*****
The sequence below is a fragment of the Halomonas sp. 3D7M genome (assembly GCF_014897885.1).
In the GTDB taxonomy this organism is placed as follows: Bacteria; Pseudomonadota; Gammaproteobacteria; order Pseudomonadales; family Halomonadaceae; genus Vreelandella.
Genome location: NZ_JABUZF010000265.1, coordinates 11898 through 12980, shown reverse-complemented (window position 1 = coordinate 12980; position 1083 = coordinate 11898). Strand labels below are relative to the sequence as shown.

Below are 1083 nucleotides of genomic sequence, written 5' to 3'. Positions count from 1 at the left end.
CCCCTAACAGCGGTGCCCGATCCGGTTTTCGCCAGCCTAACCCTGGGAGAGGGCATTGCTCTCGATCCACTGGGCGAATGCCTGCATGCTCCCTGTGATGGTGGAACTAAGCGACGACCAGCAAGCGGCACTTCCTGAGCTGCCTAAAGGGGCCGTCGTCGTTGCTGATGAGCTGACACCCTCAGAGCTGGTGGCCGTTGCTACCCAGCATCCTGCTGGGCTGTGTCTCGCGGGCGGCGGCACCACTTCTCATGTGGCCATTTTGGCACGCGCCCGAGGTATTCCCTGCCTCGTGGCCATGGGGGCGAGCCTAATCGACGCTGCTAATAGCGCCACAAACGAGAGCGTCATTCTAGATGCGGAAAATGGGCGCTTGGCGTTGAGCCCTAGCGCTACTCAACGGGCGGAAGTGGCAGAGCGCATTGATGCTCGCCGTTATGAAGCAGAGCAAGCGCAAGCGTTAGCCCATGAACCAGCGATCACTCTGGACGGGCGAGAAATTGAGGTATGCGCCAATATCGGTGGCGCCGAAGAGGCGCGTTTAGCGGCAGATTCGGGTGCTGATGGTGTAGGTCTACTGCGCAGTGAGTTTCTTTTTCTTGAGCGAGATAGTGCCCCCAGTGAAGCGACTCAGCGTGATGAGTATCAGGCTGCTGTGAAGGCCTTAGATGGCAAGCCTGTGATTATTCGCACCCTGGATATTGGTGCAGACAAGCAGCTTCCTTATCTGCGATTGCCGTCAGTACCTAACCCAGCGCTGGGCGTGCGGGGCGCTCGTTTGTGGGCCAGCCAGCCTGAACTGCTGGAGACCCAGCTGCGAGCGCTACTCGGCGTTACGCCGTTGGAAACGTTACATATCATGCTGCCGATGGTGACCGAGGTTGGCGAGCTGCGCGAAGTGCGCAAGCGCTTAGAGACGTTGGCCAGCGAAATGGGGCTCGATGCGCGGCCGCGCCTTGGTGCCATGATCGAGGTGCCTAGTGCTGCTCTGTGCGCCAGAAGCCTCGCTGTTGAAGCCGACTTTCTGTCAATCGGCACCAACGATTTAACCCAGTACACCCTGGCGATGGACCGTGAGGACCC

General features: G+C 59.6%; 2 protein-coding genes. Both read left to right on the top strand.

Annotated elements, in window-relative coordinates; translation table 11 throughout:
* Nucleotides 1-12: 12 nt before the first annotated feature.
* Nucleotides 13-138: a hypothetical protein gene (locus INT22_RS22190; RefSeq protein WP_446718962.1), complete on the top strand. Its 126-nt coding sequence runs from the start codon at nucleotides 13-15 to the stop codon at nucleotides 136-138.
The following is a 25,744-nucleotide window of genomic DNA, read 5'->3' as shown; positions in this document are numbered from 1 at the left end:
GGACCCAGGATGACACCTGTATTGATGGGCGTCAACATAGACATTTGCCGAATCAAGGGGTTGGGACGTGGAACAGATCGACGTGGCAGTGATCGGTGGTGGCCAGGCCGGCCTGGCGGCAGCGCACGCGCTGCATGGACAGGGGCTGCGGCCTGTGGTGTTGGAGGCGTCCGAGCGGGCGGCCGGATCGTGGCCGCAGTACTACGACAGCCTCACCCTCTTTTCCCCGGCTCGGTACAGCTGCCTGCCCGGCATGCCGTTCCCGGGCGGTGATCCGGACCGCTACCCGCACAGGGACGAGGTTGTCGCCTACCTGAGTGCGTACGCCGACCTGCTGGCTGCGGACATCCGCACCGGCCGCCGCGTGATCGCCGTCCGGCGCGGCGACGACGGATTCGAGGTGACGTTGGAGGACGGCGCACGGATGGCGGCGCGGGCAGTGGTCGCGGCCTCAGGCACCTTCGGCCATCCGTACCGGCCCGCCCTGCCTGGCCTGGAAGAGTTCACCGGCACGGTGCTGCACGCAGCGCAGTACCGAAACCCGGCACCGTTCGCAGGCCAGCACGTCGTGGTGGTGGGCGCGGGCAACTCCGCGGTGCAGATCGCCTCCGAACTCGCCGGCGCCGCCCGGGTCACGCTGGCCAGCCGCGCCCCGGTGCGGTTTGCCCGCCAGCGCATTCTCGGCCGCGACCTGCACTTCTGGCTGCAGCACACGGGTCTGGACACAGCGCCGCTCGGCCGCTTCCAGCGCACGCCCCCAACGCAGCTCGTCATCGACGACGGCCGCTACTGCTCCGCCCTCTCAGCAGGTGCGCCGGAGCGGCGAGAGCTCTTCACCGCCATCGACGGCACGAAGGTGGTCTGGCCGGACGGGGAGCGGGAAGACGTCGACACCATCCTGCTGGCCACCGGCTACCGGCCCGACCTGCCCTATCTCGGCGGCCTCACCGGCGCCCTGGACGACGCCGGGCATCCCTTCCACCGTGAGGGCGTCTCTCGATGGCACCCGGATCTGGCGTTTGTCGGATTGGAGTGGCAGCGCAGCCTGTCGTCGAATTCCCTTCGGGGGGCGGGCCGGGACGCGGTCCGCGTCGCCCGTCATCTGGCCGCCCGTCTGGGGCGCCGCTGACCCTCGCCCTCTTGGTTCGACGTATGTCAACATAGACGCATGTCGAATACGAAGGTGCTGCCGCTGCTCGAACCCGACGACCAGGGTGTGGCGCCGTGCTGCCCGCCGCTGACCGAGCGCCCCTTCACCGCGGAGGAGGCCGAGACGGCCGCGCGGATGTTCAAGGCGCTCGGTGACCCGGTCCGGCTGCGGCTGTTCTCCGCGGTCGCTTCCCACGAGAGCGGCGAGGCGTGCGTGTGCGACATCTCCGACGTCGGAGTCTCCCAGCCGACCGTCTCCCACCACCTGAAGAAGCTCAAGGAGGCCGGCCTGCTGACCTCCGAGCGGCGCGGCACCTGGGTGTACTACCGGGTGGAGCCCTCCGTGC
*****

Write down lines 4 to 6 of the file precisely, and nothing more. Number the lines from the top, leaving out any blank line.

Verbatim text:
Below are 1083 nucleotides of genomic sequence, written 5' to 3'. Positions count from 1 at the left end.
CCCCTAACAGCGGTGCCCGATCCGGTTTTCGCCAGCCTAACCCTGGGAGAGGGCATTGCTCTCGATCCACTGGGCGAATGCCTGCATGCTCCCTGTGATGGTGGAACTAAGCGACGACCAGCAAGCGGCACTTCCTGAGCTGCCTAAAGGGGCCGTCGTCGTTGCTGATGAGCTGACACCCTCAGAGCTGGTGGCCGTTGCTACCCAGCATCCTGCTGGGCTGTGTCTCGCGGGCGGCGGCACCACTTCTCATGTGGCCATTTTGGCACGCGCCCGAGGTATTCCCTGCCTCGTGGCCATGGGGGCGAGCCTAATCGACGCTGCTAATAGCGCCACAAACGAGAGCGTCATTCTAGATGCGGAAAATGGGCGCTTGGCGTTGAGCCCTAGCGCTACTCAACGGGCGGAAGTGGCAGAGCGCATTGATGCTCGCCGTTATGAAGCAGAGCAAGCGCAAGCGTTAGCCCATGAACCAGCGATCACTCTGGACGGGCGAGAAATTGAGGTATGCGCCAATATCGGTGGCGCCGAAGAGGCGCGTTTAGCGGCAGATTCGGGTGCTGATGGTGTAGGTCTACTGCGCAGTGAGTTTCTTTTTCTTGAGCGAGATAGTGCCCCCAGTGAAGCGACTCAGCGTGATGAGTATCAGGCTGCTGTGAAGGCCTTAGATGGCAAGCCTGTGATTATTCGCACCCTGGATATTGGTGCAGACAAGCAGCTTCCTTATCTGCGATTGCCGTCAGTACCTAACCCAGCGCTGGGCGTGCGGGGCGCTCGTTTGTGGGCCAGCCAGCCTGAACTGCTGGAGACCCAGCTGCGAGCGCTACTCGGCGTTACGCCGTTGGAAACGTTACATATCATGCTGCCGATGGTGACCGAGGTTGGCGAGCTGCGCGAAGTGCGCAAGCGCTTAGAGACGTTGGCCAGCGAAATGGGGCTCGATGCGCGGCCGCGCCTTGGTGCCATGATCGAGGTGCCTAGTGCTGCTCTGTGCGCCAGAAGCCTCGCTGTTGAAGCCGACTTTCTGTCAATCGGCACCAACGATTTAACCCAGTACACCCTGGCGATGGACCGTGAGGACCC

General features: G+C 59.6%; 2 protein-coding genes. Both read left to right on the top strand.